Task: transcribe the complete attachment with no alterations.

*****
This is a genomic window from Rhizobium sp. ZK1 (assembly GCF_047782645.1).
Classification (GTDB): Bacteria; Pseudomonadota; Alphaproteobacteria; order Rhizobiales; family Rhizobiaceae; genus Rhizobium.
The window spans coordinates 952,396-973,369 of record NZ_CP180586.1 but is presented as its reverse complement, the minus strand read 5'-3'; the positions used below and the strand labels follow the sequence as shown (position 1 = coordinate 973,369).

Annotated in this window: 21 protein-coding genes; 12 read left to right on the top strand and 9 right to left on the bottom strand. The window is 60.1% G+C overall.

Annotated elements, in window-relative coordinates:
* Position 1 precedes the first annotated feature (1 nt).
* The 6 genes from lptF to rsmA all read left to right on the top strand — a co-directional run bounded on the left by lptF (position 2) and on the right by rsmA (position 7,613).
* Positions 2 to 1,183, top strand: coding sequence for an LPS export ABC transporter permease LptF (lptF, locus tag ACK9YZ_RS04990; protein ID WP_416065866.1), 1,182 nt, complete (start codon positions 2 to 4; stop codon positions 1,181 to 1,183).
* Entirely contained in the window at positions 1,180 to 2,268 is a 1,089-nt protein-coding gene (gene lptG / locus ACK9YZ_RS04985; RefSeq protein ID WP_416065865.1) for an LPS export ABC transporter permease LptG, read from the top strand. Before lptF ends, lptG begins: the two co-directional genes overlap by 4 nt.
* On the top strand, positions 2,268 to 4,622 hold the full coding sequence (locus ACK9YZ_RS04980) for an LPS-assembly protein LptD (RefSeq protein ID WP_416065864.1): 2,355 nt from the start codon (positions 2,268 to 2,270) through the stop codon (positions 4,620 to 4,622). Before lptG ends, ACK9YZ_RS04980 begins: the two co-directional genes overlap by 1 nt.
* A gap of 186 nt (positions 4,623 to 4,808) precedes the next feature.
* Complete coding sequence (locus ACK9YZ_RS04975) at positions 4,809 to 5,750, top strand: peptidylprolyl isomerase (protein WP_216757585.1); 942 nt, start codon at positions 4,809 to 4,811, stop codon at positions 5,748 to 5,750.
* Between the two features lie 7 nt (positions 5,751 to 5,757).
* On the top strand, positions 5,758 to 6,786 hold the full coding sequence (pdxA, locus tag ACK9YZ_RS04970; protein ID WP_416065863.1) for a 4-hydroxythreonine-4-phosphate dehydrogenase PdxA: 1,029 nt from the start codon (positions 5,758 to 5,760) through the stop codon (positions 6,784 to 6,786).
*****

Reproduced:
This is a genomic window from Rhizobium sp. ZK1 (assembly GCF_047782645.1).
Classification (GTDB): Bacteria; Pseudomonadota; Alphaproteobacteria; order Rhizobiales; family Rhizobiaceae; genus Rhizobium.
The window spans coordinates 952,396-973,369 of record NZ_CP180586.1 but is presented as its reverse complement, the minus strand read 5'-3'; the positions used below and the strand labels follow the sequence as shown (position 1 = coordinate 973,369).

Annotated in this window: 21 protein-coding genes; 12 read left to right on the top strand and 9 right to left on the bottom strand. The window is 60.1% G+C overall.

Annotated elements, in window-relative coordinates:
* Position 1 precedes the first annotated feature (1 nt).
* The 6 genes from lptF to rsmA all read left to right on the top strand — a co-directional run bounded on the left by lptF (position 2) and on the right by rsmA (position 7,613).
* Positions 2 to 1,183, top strand: coding sequence for an LPS export ABC transporter permease LptF (lptF, locus tag ACK9YZ_RS04990; protein ID WP_416065866.1), 1,182 nt, complete (start codon positions 2 to 4; stop codon positions 1,181 to 1,183).
* Entirely contained in the window at positions 1,180 to 2,268 is a 1,089-nt protein-coding gene (gene lptG / locus ACK9YZ_RS04985; RefSeq protein ID WP_416065865.1) for an LPS export ABC transporter permease LptG, read from the top strand. Before lptF ends, lptG begins: the two co-directional genes overlap by 4 nt.
* On the top strand, positions 2,268 to 4,622 hold the full coding sequence (locus ACK9YZ_RS04980) for an LPS-assembly protein LptD (RefSeq protein ID WP_416065864.1): 2,355 nt from the start codon (positions 2,268 to 2,270) through the stop codon (positions 4,620 to 4,622). Before lptG ends, ACK9YZ_RS04980 begins: the two co-directional genes overlap by 1 nt.
* A gap of 186 nt (positions 4,623 to 4,808) precedes the next feature.
* Complete coding sequence (locus ACK9YZ_RS04975) at positions 4,809 to 5,750, top strand: peptidylprolyl isomerase (protein WP_216757585.1); 942 nt, start codon at positions 4,809 to 4,811, stop codon at positions 5,748 to 5,750.
* Between the two features lie 7 nt (positions 5,751 to 5,757).
* On the top strand, positions 5,758 to 6,786 hold the full coding sequence (pdxA, locus tag ACK9YZ_RS04970; protein ID WP_416065863.1) for a 4-hydroxythreonine-4-phosphate dehydrogenase PdxA: 1,029 nt from the start codon (positions 5,758 to 5,760) through the stop codon (positions 6,784 to 6,786).